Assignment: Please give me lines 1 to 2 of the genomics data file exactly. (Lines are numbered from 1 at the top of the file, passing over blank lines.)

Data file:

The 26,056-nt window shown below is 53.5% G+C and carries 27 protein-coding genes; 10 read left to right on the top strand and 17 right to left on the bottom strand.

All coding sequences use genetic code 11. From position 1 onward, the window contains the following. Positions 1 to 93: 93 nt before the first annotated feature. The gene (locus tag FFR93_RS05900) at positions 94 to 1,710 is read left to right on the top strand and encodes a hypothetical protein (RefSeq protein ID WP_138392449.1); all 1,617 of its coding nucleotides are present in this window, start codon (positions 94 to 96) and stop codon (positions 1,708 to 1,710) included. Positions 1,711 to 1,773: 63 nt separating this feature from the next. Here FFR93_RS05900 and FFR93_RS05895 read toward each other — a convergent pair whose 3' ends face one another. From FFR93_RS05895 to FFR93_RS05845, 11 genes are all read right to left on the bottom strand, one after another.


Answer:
The 26,056-nt window shown below is 53.5% G+C and carries 27 protein-coding genes; 10 read left to right on the top strand and 17 right to left on the bottom strand.

All coding sequences use genetic code 11. From position 1 onward, the window contains the following. Positions 1 to 93: 93 nt before the first annotated feature. The gene (locus tag FFR93_RS05900) at positions 94 to 1,710 is read left to right on the top strand and encodes a hypothetical protein (RefSeq protein ID WP_138392449.1); all 1,617 of its coding nucleotides are present in this window, start codon (positions 94 to 96) and stop codon (positions 1,708 to 1,710) included. Positions 1,711 to 1,773: 63 nt separating this feature from the next. Here FFR93_RS05900 and FFR93_RS05895 read toward each other — a convergent pair whose 3' ends face one another. From FFR93_RS05895 to FFR93_RS05845, 11 genes are all read right to left on the bottom strand, one after another.